Legislation to spur deployment of high-speed broadband to rural and unserved areas of Tennessee headed to final vote in State Senate

Senator Yager, a co-sponsor of the bill, praises committee’s action advancing the bill

NASHVILLE — Legislation designed to spur deployment of high-speed broadband Internet services to rural and unserved areas of Tennessee is headed to the floor of the Senate for final consideration after being approved by the Senate Commerce and Labor Committee on Tuesday.  The Tennessee Broadband Accessibility Act, co-sponsored by Senate State and Local Government Committee Chairman Ken Yager (R-Kingston), seeks to find a responsible path to improve access to broadband through investment, deregulation and education.

“I serve a rural district in which many citizens do not have high-speed access to Internet services,” said Sen. Yager.  “We have been at a stalemate for four years on this issue.  I am delighted that, under the leadership of Governor Bill Haslam, we are breaking that stalemate to offer high speed Internet to rural Tennesseans and to all of Tennessee.

Tennessee currently ranks 29th in the U.S. for broadband access, with 34 percent of rural Tennessee residents lacking access at recognized minimum standards.  Senator Yager estimated that number could be as high as 40 percent in the 12th senatorial district, which includes Campbell, Fentress, Morgan, Rhea, Roane, Pickett and Scott Counties.

Senate Bill 1215 would allow Tennessee’s private, non-profit electric co-ops to provide retail broadband service.  Electric cooperatives are currently restricted from providing retail broadband services.  It envisions a three-year investment of $45 million in grants and tax credits to focus on the state’s unserved areas, beginning with $15 million appropriated in the 2017-2018 budget.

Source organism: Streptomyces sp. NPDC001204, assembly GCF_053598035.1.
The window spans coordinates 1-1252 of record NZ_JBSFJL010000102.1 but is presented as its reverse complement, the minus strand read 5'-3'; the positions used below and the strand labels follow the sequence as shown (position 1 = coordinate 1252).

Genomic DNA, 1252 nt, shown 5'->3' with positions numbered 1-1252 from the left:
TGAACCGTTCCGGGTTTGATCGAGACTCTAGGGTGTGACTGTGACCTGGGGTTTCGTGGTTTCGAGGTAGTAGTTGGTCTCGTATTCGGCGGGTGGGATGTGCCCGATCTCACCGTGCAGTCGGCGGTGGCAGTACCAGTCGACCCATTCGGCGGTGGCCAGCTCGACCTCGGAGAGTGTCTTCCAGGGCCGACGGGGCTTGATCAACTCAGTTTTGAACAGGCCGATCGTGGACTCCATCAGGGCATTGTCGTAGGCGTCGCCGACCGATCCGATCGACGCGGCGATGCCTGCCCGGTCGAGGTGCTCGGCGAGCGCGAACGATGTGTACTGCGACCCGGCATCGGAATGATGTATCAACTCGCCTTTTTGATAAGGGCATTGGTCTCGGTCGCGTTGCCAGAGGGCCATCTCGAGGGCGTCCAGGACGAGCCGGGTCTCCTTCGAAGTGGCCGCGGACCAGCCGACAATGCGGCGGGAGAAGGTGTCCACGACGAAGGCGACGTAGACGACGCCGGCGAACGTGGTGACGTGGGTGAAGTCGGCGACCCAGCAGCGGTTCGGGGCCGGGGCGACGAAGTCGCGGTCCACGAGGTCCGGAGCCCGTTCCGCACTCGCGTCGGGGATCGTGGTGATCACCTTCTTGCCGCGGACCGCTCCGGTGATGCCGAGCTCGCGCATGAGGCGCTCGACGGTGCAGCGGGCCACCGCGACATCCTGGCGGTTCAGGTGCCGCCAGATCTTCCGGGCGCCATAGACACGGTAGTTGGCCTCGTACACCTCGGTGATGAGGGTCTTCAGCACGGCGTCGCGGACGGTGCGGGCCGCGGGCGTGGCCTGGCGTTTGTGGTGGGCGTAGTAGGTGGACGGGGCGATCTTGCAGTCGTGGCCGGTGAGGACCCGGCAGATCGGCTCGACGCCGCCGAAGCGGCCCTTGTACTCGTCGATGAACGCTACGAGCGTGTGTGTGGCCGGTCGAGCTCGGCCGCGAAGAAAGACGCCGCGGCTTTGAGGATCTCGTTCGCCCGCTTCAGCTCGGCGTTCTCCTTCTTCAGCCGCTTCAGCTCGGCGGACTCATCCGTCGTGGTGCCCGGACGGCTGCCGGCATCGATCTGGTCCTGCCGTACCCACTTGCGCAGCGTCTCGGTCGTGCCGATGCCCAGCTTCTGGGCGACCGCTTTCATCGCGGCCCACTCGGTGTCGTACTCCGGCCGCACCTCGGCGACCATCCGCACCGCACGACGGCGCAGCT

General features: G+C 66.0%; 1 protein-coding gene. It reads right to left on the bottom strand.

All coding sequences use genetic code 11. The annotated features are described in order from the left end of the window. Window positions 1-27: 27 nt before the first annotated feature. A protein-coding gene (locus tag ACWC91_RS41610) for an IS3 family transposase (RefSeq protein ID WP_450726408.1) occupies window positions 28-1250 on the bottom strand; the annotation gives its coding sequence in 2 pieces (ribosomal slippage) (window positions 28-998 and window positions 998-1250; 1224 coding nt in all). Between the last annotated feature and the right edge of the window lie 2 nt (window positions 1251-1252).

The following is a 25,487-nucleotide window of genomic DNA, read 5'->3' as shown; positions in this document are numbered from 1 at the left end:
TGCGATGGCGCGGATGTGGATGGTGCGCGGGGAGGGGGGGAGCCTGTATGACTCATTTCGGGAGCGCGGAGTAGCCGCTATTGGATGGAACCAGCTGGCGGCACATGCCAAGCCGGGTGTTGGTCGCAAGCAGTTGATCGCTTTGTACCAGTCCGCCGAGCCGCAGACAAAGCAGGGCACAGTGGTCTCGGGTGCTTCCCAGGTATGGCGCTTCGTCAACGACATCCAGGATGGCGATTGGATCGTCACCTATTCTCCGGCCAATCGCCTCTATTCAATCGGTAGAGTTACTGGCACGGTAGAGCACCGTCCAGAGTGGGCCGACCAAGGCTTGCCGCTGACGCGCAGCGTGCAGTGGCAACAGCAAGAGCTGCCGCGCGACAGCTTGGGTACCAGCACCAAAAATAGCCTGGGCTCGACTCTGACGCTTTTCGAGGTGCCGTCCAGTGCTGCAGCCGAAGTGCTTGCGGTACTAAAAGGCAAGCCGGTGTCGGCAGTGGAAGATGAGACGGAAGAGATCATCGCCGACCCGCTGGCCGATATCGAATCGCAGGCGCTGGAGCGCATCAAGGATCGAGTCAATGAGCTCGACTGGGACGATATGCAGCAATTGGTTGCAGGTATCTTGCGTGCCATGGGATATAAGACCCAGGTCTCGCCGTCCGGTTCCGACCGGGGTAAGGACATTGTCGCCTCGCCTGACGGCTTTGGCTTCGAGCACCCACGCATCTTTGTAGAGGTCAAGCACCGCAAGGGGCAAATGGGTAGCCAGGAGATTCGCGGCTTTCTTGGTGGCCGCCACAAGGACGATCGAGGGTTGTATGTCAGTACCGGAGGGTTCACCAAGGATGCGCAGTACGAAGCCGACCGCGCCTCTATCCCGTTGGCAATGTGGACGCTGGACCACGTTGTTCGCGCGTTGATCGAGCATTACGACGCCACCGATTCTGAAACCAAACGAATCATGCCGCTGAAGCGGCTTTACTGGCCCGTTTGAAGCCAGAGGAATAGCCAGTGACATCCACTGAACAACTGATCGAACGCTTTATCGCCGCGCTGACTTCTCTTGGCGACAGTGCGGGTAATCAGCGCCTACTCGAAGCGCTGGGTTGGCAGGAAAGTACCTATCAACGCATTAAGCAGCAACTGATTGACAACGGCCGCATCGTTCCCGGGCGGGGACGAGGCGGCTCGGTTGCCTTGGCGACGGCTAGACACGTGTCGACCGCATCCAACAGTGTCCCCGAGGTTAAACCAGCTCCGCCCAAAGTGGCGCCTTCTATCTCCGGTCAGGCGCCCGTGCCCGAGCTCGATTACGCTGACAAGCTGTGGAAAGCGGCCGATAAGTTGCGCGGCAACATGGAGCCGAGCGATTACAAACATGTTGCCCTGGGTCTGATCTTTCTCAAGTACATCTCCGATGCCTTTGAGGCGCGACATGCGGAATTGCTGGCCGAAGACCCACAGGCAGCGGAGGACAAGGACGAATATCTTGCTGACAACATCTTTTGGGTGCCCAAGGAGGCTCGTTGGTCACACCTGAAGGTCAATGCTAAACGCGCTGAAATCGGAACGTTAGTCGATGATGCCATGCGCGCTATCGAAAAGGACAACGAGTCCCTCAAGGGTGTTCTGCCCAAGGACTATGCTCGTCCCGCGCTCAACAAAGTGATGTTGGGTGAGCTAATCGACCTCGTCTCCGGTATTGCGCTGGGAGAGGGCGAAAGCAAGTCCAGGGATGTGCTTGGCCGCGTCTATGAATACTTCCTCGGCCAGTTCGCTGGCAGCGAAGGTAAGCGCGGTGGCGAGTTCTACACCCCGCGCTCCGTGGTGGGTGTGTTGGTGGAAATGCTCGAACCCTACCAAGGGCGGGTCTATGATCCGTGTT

“I am excited about the possibility for progress that is going to come from enactment of this major legislation,” Yager added.  “Our electric coops are uniquely situated to assist in bridging the broadband accessibility gap with many years of experience serving rural Tennesseans and providing universal service throughout their territories.”

The legislation also strengthens protections that prevent electric cooperatives from using electric system assets to subsidize broadband services and ensures that cooperative participation in the broadband market will not limit consumers’ choices.  In addition, it provides grant funding opportunities to the state’s local libraries to help residents improve their digital literacy skills and maximize the benefits of broadband.

“When I started workshops to listen to the concerns of my constituents eight years ago, the most important issue listed was the economy and health,” Yager continued.  “That has now shifted almost unanimously in every county I serve.  The primary concern now is access to broadband.  It is a number one issue and I am pleased that this bill is headed for final consideration in our State Senate.”

Yager said the bill could come up for a vote in the Senate as early as next week.  It is currently pending action in the Business and Utilities Committee in the House of Representatives.

LEAVE A REPLY

Please enter your comment!
Please enter your name here